I was trading messages last week with Richard Bowser, editor of this publication. We decided that an article on developer due diligence (DD) would make sense given current market conditions. I thought the topic was a great one and that it would not be hard work but then I thought further about how to shape what you are about to read below. It was not such a simple topic…
It turns out there is a large gap between what a professional investment analyst does and what a typical investor looking at backing a developer’s project considers. There are university degrees and professional associations which certify that someone is qualified as an analyst. Certified Financial Analyst (CFA) might be considered at the top of the heap. Testing and years of work are required before someone can use the CFA designation. How many CFAs invest with developers? How many developers would know what CFA means? Would the developer know what should be shared with a CFA so a deal is funded? Does a developer know that there are financial regulations that heavily constrain what the developer can say or do when raising money for their project? This knowledge gap is scary when you start to dig into the details.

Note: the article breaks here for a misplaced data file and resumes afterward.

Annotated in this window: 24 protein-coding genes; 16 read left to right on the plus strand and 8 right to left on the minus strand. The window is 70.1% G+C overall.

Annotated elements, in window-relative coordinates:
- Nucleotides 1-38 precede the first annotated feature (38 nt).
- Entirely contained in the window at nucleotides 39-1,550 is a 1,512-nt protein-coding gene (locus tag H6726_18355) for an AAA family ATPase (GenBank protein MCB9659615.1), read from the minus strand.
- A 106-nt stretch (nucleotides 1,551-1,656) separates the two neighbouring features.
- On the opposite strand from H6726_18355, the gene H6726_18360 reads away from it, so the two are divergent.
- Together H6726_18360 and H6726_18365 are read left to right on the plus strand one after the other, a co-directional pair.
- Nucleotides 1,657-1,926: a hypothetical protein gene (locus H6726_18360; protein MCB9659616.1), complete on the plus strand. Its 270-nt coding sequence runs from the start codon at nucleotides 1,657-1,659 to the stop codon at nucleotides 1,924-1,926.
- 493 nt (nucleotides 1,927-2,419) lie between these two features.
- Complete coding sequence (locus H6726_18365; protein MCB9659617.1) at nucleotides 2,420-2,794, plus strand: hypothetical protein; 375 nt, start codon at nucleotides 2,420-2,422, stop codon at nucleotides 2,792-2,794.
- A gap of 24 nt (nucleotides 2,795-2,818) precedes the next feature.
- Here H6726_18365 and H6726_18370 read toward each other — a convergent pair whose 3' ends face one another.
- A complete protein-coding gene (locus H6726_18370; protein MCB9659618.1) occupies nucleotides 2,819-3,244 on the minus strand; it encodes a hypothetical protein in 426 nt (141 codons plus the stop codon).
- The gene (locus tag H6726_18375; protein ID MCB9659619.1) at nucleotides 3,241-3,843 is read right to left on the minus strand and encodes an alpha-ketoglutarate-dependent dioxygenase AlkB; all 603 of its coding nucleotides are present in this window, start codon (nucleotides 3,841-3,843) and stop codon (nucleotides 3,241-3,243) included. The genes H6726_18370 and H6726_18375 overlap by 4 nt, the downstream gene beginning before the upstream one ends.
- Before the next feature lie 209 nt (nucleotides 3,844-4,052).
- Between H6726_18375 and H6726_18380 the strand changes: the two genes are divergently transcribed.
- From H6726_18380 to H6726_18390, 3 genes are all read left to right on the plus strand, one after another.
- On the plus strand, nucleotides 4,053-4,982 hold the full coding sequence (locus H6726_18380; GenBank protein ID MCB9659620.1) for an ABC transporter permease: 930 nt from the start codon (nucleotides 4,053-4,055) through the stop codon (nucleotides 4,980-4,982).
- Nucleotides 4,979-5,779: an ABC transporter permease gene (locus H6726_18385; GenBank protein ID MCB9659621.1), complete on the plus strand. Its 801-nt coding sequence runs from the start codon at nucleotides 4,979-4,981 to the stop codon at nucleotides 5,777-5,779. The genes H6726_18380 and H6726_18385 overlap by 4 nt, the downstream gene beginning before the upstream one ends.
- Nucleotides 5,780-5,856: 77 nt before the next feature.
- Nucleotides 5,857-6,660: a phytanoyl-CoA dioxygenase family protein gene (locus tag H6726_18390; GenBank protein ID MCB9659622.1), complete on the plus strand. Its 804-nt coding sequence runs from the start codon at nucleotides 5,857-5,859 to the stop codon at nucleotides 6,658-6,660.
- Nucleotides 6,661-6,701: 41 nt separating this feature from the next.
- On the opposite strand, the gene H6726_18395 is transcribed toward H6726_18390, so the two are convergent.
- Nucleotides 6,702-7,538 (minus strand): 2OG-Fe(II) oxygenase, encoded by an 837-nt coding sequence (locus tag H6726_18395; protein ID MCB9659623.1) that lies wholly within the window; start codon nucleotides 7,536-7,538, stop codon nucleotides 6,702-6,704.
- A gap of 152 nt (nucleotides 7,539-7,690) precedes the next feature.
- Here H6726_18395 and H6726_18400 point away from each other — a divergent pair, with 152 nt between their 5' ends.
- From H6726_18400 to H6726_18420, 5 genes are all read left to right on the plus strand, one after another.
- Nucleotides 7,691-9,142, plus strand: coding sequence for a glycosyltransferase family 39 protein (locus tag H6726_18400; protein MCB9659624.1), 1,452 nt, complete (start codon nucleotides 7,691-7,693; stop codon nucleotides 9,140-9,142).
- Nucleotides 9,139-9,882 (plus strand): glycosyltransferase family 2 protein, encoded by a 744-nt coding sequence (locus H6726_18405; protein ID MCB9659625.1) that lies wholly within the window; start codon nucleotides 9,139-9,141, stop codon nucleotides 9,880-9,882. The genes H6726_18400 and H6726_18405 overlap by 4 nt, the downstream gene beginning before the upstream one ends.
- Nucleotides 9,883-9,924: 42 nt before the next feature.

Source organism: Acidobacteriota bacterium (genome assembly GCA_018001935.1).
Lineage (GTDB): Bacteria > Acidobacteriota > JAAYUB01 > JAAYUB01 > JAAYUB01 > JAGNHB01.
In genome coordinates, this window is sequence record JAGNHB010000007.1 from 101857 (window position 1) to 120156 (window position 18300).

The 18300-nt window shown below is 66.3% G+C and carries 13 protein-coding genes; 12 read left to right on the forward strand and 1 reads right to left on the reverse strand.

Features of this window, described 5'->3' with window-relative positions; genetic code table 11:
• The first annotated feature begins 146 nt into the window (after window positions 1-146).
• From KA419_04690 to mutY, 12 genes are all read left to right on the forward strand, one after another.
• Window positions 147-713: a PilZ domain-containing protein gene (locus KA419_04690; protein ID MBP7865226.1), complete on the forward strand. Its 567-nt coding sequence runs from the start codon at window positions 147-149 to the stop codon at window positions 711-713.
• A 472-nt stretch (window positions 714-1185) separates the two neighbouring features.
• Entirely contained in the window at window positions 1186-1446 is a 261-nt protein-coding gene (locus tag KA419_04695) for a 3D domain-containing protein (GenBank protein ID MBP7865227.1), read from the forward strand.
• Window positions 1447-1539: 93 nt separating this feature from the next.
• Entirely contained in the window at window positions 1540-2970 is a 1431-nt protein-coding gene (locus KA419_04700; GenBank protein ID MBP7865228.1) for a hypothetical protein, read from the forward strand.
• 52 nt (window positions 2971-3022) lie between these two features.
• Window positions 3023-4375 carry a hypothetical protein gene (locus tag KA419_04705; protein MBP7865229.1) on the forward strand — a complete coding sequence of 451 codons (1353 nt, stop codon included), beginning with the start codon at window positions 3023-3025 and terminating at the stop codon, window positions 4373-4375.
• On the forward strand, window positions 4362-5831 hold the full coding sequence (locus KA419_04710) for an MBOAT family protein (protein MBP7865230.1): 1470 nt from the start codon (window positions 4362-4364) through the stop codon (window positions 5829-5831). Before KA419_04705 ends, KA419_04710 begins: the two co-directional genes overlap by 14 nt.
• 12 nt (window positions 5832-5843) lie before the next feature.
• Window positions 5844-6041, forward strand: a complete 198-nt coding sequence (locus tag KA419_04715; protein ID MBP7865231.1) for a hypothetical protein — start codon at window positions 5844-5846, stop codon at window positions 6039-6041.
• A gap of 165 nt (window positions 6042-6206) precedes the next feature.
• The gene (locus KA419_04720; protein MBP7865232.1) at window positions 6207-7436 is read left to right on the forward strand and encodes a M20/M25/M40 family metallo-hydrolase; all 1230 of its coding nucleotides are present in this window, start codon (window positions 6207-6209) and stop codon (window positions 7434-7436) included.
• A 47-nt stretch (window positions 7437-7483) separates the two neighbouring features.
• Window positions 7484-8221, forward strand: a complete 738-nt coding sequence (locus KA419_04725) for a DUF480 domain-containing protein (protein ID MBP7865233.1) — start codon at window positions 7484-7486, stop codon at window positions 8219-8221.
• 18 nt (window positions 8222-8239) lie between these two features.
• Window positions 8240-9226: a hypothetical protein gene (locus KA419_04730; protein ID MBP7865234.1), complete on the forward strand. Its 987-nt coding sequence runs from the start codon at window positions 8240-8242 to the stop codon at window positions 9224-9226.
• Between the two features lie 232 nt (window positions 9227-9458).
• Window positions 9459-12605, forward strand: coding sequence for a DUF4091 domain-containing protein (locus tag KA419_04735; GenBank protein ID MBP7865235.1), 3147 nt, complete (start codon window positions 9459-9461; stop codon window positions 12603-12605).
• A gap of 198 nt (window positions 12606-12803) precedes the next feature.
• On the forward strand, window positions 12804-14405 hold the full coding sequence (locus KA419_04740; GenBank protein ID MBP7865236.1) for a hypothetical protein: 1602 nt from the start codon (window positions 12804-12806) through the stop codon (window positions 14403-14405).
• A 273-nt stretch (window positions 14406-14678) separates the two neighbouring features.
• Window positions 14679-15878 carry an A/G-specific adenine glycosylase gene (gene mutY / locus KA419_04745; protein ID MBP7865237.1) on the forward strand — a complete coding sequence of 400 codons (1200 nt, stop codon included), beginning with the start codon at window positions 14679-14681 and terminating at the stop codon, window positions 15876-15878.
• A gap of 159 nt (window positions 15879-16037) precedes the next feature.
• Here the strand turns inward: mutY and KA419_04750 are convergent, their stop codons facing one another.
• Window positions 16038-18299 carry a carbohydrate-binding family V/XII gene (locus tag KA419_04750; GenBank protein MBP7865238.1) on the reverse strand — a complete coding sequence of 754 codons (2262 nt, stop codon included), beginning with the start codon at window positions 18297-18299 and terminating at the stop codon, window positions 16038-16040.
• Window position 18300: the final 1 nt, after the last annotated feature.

I then thought about the people that I know who represent what I would label ‘best practice’ for property investing DD. There is a lawyer, an ex-fund manager, one or two developers who build at scale and a few others. They all tend to have a more serious background, are not afraid of spread-sheets and they research very carefully the people that they get involved with. They do not agree to deals in pubs or otherwise seek funding exclusively from a close set of mates. A few have degrees in some form of real estate from a reputable UK university.
On the other side of the gap, the chasm is the wider community of people who have grown their knowledge, very often through weekend seminars. The seminar focus is on creating wealth through property. Get rich by using Other People’s Money (OPM). The core foundation of the training is using leverage to magnify results. I started with a USA based seminar called ‘Nothing Down’ in 1983. So, this is not a bad starting point. It is a starting point that can create a blindness to what good investment DD really is about.
Just about anyone can buy a house. Many of us have parents who did buy a property or we have done so ourselves. The process is not that complex and the analysis is trivial if we are being polite. Mostly because it works for the typical home owner so why make it any more complex. Whatever they might believe, they are not investing with a true investment mindset.